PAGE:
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Researchers Look to Expand Palliative Care on Three SD Reservations

Great Plains Tribal Chairmen's Health Board, Jackie Hendry, SDSU

Palliative care can relieve symptoms of serious illnesses like cancer. But despite high cancer rates on reservations, this specialized care is difficult to access.

A research partnership among South Dakota State University, Massachusetts General Hospital, Avera Health and others is working to develop palliative care options on three of South Dakota’s reservations. The research includes work with community members to ensure culturally-appropriate care.

The five-year research project is focusing on palliative care options for the Pine Ridge, Rosebud, and Cheyenne River reservations.

Tinka Duran is the director of prevention programs with the Great Plains Tribal Chairmen’s Health Board—another of the project’s collaborators. Duran is a member of the Rosebud tribe and says there’s a stark need for this specialized care on reservations.

“American Indians in the great plains region have higher cancer death rates in the United States compared to non-Hispanic whites when it comes to various cancers like lung, colorectal, breast and cervical cancer. And again, we are getting diagnosed at late stages so it makes it very hard to treat.”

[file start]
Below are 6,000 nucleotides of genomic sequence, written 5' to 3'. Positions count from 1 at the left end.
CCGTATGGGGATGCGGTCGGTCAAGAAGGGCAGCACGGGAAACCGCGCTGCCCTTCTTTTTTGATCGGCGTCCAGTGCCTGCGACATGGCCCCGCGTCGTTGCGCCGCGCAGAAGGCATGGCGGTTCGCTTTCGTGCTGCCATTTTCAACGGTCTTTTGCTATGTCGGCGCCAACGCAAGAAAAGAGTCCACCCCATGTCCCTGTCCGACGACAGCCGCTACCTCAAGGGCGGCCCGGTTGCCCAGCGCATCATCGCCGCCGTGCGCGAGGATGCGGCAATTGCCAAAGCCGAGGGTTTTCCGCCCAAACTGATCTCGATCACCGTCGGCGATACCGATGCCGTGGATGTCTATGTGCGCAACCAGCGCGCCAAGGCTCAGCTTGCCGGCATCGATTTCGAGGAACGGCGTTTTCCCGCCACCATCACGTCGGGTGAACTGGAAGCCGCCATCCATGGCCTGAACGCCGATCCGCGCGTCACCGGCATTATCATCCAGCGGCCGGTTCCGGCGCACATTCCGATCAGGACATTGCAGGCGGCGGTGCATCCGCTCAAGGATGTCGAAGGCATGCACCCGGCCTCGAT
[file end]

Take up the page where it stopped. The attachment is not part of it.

The researchers agree non-Native doctors need to recognize cultural differences in the communities they serve.

J.R. LaPlante is the Tribal Relations Director with Avera Health and a member of the Cheyenne River tribe. He says Lakota people have a more holistic perspective on health.

“And so in palliative care what we’re trying to do is we’re trying to protect and watch out for the dignity of the whole person throughout the continuum of care. I think that’s how this becomes relevant with regard to the Lakota concept of what wellness is about.”

Researchers will consult elders and other community members on the different reservations throughout the project. Mary Isaacson is an associate professor in the SDSU College of Nursing in Rapid City. She says palliative care is not one-size-fits-all.

“And what we may find is that what is created for Pine Ridge may look a little different than what’s created in Rosebud and may also look a little different that what’s created for Cheyenne River.”

Isaacson says the patient and family members need to be the true leaders of palliative care, and healthcare professionals need to listen.  

Regional Health supports Education and Healthcare reporting on SDPB.